Thanks JSH for his defence [see 2794].
He is not hurt for long by what his attackers say. His conclusions were arrived at after long study. He has certainly erred, but not so much as "Sedgwick and Co." think.
Asks JSH to send names of plants that vary greatly in length of pistil.
Down Bromley Kent
My dear Henslow
I have been greatly interested by your letter to Hooker;
& I must thank you from my heart for so generously defending me as far as you
could against my powerful attackers.— Nothing which persons say
hurts me for long, for I have entire conviction that I have not been influenced by bad
feelings in the conclusions at which I have arrived. Nor have I published my conclusions
without long deliberation & they were arrived at after far more study than the
publick will ever know of or believe in.— I am certain to have
erred in many points, but I do not believe so much as Sedgwick &
Co. think. Is there any Abstract or Proceedings of the Cambridge Phil.
Soc. published? If so & you could get me a copy I sh
Believe me my dear Henslow I feel grateful to you on this occasion & for the multitude of kindnesses you have done me from my earliest days at Cambridge.—
Yours affectionately | C. Darwin
P.S. I think I remember your observing that the pistil in different flowers of
cowslips & Primroses varies much in length. From
observations which I have been making I have strong suspicion that they (&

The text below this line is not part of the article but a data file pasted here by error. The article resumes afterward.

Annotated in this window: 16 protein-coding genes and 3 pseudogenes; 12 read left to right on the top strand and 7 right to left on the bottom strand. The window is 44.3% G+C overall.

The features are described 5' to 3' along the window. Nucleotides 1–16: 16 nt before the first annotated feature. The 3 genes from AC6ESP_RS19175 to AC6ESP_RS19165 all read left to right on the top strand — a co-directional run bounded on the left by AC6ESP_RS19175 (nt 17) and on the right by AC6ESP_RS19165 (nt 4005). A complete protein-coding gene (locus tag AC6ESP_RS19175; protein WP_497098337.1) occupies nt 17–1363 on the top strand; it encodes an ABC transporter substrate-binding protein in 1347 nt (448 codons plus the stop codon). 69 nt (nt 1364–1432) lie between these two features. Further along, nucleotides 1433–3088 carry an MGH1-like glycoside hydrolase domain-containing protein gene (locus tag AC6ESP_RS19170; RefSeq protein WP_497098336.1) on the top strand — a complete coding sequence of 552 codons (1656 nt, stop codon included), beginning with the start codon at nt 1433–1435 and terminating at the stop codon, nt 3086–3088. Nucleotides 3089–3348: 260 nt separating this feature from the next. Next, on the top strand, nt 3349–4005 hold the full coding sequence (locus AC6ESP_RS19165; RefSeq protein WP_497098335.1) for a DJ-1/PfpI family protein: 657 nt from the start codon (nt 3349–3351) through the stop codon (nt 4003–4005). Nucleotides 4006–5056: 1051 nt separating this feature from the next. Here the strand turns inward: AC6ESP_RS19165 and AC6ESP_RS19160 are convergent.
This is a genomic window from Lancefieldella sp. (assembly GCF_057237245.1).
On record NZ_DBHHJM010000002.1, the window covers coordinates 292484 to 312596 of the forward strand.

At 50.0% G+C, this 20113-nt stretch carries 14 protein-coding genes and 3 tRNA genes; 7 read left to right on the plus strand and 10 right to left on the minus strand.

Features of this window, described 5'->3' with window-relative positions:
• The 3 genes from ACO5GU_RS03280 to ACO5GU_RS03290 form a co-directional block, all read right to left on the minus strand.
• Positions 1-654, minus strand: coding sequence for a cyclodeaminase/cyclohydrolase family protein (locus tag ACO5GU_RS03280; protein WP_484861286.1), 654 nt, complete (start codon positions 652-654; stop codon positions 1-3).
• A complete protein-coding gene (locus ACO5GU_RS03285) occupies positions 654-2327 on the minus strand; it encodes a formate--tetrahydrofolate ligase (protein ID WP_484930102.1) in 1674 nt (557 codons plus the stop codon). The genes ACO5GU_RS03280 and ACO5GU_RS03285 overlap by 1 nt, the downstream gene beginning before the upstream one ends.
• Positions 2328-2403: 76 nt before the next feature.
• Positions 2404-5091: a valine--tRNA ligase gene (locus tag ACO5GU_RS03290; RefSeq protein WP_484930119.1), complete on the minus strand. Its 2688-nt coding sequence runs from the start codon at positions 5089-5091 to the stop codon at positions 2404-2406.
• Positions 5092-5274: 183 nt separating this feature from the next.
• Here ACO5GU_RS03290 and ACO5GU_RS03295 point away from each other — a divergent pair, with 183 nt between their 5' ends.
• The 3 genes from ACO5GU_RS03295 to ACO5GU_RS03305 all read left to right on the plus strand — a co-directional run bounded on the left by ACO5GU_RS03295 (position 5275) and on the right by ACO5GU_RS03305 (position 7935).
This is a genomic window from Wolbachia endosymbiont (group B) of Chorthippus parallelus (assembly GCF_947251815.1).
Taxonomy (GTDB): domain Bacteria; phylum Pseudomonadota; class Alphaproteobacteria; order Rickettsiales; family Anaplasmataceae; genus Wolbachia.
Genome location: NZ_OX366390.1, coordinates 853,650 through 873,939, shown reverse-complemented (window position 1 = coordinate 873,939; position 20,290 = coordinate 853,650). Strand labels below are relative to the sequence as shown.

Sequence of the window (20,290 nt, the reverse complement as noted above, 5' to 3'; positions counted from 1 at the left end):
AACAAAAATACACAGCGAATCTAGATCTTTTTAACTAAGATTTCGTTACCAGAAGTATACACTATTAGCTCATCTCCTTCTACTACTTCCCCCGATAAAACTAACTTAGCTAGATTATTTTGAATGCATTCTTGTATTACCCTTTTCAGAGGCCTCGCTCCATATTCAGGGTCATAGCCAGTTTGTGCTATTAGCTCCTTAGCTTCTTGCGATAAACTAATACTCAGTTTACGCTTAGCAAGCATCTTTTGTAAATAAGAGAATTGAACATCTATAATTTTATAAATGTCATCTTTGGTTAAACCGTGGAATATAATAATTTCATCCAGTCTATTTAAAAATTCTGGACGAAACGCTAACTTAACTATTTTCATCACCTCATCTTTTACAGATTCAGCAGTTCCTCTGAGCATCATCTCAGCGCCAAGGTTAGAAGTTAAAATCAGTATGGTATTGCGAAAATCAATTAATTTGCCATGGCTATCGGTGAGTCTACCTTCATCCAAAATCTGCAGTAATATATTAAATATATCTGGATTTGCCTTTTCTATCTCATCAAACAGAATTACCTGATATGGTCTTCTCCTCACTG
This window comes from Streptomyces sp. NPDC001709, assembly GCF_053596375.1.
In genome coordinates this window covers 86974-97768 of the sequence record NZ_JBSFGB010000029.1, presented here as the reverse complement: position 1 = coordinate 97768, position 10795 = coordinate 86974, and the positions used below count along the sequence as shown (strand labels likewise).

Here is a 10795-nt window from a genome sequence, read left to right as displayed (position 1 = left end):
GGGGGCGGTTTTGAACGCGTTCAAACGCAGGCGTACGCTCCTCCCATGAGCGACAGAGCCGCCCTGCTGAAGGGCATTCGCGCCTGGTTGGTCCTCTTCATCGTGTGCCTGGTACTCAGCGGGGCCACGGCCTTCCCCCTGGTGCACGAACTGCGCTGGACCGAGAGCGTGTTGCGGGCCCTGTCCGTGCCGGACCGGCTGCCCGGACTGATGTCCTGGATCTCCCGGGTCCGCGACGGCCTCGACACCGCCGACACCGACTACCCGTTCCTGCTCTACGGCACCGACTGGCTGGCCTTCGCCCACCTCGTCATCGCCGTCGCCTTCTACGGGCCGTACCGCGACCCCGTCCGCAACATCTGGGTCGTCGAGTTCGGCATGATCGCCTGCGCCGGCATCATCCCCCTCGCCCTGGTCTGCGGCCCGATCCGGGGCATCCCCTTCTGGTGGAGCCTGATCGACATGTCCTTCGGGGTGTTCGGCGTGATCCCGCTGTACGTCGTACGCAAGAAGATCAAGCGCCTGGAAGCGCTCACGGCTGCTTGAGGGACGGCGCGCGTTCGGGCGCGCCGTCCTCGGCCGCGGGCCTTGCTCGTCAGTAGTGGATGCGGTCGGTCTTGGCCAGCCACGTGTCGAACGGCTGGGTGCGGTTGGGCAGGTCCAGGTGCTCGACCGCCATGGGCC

Auriculas) are dioicous; but I shall know this autumn, for I
have marked what I consider the male & female plants.
Why I mention this to you, is that I have a vague remembrance of your stating that some
other plants varied greatly in length of pistil; if so I sh
- f1 2801.f1Letter from J. S. Henslow to J. D. Hooker, 10 May 1860. Henslow had asked Hooker to send it on to CD.
- f2 2801.f2Adam Sedgwick's paper criticising Origin was not published in the Proceedings of the Cambridge Philosophical Society, but a report of its contents was given in the Cambridge Chronicle, 19 May 1860, pp. 4--5, and in the Literary Gazette, 12 May 1860, p. 582. See letter to J. S. Henslow, 17 May .
- f3 2801.f3Henslow 1830.
- f4 2801.f4CD's Experimental book, p. 54 (DAR 157a) contains an entry dated 12 May indicating that CD examined `some common Auriculas supplied by M
rCattell'. See also letter from John Cattell, 12 May 1860.
- f5 2801.f5See the following letter and the letter to J. D. Hooker, 7 May . In a paper on the dimorphic condition of Primula published in 1861, CD suggested that these hermaphroditic plants were possibly in the process of becoming dioecious. Contrary to his expectations, the short-styled flowers produced more seed than the long-styled forms, and hence were more likely to become the future females. See `On the two forms, or dimorphic condition, in the species of Primula, and on their remarkable sexual relations', Journal of the Proceedings of the Linnean Society (Botany) 6 (1862): 77--96; Collected papers 2: 45--63.